Before delving into a rarity for me, an actual film review, allow me to give my typical Blu-ray review, for those seeking information on the release....
First, as to the film, it looks about as good as a 1080p transfer can look, when filmed partly at night and partly in the desert. It is imperfect only in location and, for my eyes, the black tones are rich and deep and the colors pop where they are meant to. The drabber locations and color-schemes still allow for wonderful HD clarity, however, there are moments where the camera softens the image or darkness softens the image. The audio is wonderful, with clear sound throughout, including on the special features.
Second, as to the features themselves, the Blu-ray release includes an "Audio Commentary with the writer/director: Henry Alex Rubin, a featurette entitled "Loyalty and Brotherhood: Making Semper Fi" which runs nearly 17 minutes and includes significant cast interviews and director and writer interviews (including both writers), a second featurette entitled "A Battle of Honor: Where Devotion Lies" which is a 7 minute analysis of the themes of the film (including brotherhood and loyalty alongside changes in moral perspective) and, finally, a segment of about 6 minutes of deleted scenes.
Additionally, this title does come with a nice slipcover, featuring the poster artwork from the film, and a digital code. As of now, Lionsgate, the releasing company, is honoring the digital code, at least when redeemed making the selection of Vudu as the vendor, in full UHD quality, which makes this a wonderful release, for anyone with a 4K television. As I can only test via one vendor, I cannot attest to redemption via any other vendor. I can say that Lionsgate has been doing this with some of their releases, as a service to their customers, on films where a true 4K disc release is cost prohibitive and a 4K version exists to be shared, and it is well appreciated.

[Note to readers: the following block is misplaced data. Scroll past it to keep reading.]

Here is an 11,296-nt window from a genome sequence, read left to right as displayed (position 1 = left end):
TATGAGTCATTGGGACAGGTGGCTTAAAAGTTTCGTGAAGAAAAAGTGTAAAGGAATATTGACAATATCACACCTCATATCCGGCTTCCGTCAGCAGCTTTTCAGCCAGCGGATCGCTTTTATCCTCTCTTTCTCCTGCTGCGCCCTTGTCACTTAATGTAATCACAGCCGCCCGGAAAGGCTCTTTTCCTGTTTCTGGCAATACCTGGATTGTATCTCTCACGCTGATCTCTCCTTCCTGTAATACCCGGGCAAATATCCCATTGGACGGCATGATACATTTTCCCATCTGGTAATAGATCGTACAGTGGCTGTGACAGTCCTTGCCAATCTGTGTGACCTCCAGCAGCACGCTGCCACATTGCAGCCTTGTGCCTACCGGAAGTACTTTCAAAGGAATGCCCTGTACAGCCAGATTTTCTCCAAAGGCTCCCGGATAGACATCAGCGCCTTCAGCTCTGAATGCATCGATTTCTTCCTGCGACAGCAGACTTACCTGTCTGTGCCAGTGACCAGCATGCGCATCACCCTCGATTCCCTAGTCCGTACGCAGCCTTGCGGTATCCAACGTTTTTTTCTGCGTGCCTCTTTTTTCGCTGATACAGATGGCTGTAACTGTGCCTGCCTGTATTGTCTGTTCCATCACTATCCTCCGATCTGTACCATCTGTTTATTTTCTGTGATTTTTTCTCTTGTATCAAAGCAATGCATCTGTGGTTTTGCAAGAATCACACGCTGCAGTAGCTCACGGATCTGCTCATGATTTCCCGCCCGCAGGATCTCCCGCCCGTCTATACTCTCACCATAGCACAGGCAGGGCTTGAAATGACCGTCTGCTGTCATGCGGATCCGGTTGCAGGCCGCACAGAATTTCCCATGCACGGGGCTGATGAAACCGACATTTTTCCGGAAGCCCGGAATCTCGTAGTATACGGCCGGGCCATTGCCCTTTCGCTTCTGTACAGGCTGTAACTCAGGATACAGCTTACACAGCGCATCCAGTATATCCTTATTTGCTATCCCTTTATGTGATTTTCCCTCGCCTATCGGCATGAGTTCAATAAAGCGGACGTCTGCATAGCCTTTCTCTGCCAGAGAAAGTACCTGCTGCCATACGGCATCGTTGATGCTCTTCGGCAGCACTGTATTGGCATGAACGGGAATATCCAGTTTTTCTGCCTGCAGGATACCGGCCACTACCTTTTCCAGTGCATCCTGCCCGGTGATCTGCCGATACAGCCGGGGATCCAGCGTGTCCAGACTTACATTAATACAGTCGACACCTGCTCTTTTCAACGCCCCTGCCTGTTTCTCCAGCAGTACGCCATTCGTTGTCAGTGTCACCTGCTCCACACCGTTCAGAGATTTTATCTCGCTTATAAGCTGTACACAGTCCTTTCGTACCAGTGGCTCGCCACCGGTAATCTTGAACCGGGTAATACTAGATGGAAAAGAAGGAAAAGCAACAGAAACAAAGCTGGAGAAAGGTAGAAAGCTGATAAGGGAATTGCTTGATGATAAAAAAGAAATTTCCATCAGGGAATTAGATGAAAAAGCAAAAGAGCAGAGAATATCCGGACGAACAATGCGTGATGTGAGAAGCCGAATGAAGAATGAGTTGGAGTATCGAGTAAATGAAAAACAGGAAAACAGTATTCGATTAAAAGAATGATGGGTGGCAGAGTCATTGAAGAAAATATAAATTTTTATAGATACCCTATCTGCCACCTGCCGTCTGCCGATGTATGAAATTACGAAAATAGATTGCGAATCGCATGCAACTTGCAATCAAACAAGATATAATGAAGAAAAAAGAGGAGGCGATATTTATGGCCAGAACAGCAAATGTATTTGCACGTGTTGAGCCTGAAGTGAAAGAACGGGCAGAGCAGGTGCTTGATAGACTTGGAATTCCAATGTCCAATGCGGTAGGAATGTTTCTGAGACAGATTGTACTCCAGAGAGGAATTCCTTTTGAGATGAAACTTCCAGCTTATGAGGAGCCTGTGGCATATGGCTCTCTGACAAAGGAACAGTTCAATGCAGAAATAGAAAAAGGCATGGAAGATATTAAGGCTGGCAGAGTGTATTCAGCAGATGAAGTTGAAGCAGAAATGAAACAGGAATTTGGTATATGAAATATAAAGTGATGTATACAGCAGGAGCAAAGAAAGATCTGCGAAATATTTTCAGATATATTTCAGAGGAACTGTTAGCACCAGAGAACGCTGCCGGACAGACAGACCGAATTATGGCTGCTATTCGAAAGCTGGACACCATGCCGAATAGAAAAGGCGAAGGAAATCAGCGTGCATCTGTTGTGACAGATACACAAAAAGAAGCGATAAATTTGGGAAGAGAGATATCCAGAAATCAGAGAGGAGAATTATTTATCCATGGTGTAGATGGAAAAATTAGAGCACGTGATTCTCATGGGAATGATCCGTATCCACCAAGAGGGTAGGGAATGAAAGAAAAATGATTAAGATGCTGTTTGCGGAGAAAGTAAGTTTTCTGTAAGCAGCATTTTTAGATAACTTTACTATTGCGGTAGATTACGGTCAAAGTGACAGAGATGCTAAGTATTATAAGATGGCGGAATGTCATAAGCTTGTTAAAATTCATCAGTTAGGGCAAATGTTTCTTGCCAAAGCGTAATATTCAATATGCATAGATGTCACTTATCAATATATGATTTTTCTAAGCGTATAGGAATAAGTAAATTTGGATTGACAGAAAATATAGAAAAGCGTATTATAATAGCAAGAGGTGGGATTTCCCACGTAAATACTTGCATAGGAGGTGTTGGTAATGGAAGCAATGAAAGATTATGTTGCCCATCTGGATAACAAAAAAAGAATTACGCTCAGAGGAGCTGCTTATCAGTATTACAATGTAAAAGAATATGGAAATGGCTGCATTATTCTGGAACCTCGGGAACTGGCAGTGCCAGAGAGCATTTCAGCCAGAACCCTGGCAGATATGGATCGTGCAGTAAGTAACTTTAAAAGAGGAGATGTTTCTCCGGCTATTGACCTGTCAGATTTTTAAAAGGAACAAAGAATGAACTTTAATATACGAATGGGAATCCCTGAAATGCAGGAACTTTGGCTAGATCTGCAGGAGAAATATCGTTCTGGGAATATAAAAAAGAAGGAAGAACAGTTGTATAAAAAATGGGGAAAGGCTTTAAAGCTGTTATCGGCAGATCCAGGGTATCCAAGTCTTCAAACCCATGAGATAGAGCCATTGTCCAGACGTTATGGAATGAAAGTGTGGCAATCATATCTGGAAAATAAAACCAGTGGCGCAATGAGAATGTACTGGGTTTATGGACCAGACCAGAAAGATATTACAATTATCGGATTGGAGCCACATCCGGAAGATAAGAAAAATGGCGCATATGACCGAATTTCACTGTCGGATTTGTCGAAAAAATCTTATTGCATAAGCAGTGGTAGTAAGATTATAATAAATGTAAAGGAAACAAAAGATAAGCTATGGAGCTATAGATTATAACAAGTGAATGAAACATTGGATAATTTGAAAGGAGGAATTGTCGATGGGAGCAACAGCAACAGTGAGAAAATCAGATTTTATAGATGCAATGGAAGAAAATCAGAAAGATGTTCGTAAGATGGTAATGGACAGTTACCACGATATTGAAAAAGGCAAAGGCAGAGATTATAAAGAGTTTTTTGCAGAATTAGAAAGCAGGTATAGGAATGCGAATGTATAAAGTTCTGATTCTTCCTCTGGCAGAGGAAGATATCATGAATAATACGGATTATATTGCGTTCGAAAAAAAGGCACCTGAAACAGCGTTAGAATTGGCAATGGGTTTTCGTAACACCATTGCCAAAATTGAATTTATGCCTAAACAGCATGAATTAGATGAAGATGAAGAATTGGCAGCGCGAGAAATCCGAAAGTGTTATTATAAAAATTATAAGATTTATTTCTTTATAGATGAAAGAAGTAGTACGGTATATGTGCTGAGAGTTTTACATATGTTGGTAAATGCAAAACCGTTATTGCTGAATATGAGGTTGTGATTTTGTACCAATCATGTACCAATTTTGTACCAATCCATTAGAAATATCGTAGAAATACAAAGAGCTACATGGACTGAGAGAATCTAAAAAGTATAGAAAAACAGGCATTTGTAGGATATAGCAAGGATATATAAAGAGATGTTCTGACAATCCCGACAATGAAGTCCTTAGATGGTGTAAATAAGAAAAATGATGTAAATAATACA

On to the review of the film itself....
This film is brilliant, as you would expect it to be, given the assembled producers, writer, director, cast and all they have accomplished, up to this point in their individual careers. What surprised me was how universal this film is, in content and relevance, given that it was advertised as, essentially, just another war film. Well, it's not, and thank God for that. Allow me to explain....
While this film does deal rather intimately with the topical issue of PTSD, it is not a PTSD-film, nor is it, for that matter, a jailbreak-film. This movie uses a story told over an extended timeline, a story of a group of friends and reservists living their lives and serving their country, to examine two key concepts, specifically brotherhood and the change in perspective that accompanies horror. In this case, the horrors of war are the clear catalyst, however, the story told here can apply to just about any horror you could dream up.
My little old Dad and I discussed this film, as so many in our family have served, including him, and discussed it in reference to his unique experience, experiences of others and in reference to events in my life, that I never discuss and likely never will outside my home. We concluded that the story told here is incredibly effective, precisely because it is not a unique-soldier-experience-film. The war elements are used as a backdrop for examining who these five men were, before experiencing horror, and who they are in the aftermath.